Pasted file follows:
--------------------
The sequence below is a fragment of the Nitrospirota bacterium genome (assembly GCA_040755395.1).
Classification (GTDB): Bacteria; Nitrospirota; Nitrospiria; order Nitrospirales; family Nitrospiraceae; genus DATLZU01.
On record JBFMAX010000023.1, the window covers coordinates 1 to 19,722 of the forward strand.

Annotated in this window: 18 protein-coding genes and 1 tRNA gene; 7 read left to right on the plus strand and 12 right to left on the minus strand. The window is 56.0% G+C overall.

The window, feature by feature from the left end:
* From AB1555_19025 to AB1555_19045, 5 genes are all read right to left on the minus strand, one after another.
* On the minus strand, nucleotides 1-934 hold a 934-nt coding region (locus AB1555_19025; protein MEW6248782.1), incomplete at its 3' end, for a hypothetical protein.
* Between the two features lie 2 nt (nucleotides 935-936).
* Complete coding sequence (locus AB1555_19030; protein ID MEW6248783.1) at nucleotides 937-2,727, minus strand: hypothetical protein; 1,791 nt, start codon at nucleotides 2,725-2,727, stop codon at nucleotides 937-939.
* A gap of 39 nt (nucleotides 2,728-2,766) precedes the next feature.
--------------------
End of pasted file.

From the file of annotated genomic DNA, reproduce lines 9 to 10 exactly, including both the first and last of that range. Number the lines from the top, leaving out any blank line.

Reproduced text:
* Complete coding sequence (locus AB1555_19030; protein ID MEW6248783.1) at nucleotides 937-2,727, minus strand: hypothetical protein; 1,791 nt, start codon at nucleotides 2,725-2,727, stop codon at nucleotides 937-939.
* A gap of 39 nt (nucleotides 2,728-2,766) precedes the next feature.